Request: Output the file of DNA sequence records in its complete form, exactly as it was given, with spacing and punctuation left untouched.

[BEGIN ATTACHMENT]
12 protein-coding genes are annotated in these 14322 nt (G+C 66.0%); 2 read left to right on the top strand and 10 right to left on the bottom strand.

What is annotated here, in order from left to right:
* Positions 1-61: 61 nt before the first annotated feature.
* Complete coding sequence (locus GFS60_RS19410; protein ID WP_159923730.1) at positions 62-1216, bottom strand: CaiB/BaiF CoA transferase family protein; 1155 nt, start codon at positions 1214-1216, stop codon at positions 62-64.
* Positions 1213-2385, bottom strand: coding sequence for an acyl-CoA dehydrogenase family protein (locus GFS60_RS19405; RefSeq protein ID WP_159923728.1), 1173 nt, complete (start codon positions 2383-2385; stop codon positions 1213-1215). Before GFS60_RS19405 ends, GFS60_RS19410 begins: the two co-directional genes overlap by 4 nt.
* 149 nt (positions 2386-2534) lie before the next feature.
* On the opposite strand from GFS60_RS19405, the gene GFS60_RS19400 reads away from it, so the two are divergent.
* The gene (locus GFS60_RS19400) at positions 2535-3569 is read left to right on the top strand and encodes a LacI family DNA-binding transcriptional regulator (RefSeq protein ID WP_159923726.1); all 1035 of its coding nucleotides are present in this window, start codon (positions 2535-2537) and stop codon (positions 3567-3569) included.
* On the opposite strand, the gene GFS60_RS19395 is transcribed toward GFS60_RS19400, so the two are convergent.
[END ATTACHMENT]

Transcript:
12 protein-coding genes are annotated in these 14322 nt (G+C 66.0%); 2 read left to right on the top strand and 10 right to left on the bottom strand.

What is annotated here, in order from left to right:
* Positions 1-61: 61 nt before the first annotated feature.
* Complete coding sequence (locus GFS60_RS19410; protein ID WP_159923730.1) at positions 62-1216, bottom strand: CaiB/BaiF CoA transferase family protein; 1155 nt, start codon at positions 1214-1216, stop codon at positions 62-64.
* Positions 1213-2385, bottom strand: coding sequence for an acyl-CoA dehydrogenase family protein (locus GFS60_RS19405; RefSeq protein ID WP_159923728.1), 1173 nt, complete (start codon positions 2383-2385; stop codon positions 1213-1215). Before GFS60_RS19405 ends, GFS60_RS19410 begins: the two co-directional genes overlap by 4 nt.
* 149 nt (positions 2386-2534) lie before the next feature.
* On the opposite strand from GFS60_RS19405, the gene GFS60_RS19400 reads away from it, so the two are divergent.
* The gene (locus GFS60_RS19400) at positions 2535-3569 is read left to right on the top strand and encodes a LacI family DNA-binding transcriptional regulator (RefSeq protein ID WP_159923726.1); all 1035 of its coding nucleotides are present in this window, start codon (positions 2535-2537) and stop codon (positions 3567-3569) included.
* On the opposite strand, the gene GFS60_RS19395 is transcribed toward GFS60_RS19400, so the two are convergent.